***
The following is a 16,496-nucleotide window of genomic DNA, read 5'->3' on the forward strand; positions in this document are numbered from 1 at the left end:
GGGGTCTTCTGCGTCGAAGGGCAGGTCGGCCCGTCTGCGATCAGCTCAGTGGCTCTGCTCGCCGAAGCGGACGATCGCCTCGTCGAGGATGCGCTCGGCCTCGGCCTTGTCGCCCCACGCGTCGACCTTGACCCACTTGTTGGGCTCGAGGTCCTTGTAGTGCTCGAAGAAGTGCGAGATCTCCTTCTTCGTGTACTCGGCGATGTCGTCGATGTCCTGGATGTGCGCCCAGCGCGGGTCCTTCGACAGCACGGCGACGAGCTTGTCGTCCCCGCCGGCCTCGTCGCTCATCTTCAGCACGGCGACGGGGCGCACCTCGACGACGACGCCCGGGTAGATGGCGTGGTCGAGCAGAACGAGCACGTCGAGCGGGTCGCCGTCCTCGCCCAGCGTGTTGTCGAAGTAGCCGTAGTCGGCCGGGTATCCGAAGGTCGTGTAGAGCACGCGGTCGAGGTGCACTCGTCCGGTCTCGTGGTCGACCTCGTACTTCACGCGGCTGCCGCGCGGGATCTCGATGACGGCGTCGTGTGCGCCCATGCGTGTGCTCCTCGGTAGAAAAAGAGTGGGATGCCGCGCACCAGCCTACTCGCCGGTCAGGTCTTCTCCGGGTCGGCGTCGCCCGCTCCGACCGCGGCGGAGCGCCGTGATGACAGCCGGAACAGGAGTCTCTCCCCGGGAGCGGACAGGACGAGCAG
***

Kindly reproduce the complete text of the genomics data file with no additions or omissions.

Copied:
The following is a 16,496-nucleotide window of genomic DNA, read 5'->3' on the forward strand; positions in this document are numbered from 1 at the left end:
GGGGTCTTCTGCGTCGAAGGGCAGGTCGGCCCGTCTGCGATCAGCTCAGTGGCTCTGCTCGCCGAAGCGGACGATCGCCTCGTCGAGGATGCGCTCGGCCTCGGCCTTGTCGCCCCACGCGTCGACCTTGACCCACTTGTTGGGCTCGAGGTCCTTGTAGTGCTCGAAGAAGTGCGAGATCTCCTTCTTCGTGTACTCGGCGATGTCGTCGATGTCCTGGATGTGCGCCCAGCGCGGGTCCTTCGACAGCACGGCGACGAGCTTGTCGTCCCCGCCGGCCTCGTCGCTCATCTTCAGCACGGCGACGGGGCGCACCTCGACGACGACGCCCGGGTAGATGGCGTGGTCGAGCAGAACGAGCACGTCGAGCGGGTCGCCGTCCTCGCCCAGCGTGTTGTCGAAGTAGCCGTAGTCGGCCGGGTATCCGAAGGTCGTGTAGAGCACGCGGTCGAGGTGCACTCGTCCGGTCTCGTGGTCGACCTCGTACTTCACGCGGCTGCCGCGCGGGATCTCGATGACGGCGTCGTGTGCGCCCATGCGTGTGCTCCTCGGTAGAAAAAGAGTGGGATGCCGCGCACCAGCCTACTCGCCGGTCAGGTCTTCTCCGGGTCGGCGTCGCCCGCTCCGACCGCGGCGGAGCGCCGTGATGACAGCCGGAACAGGAGTCTCTCCCCGGGAGCGGACAGGACGAGCAG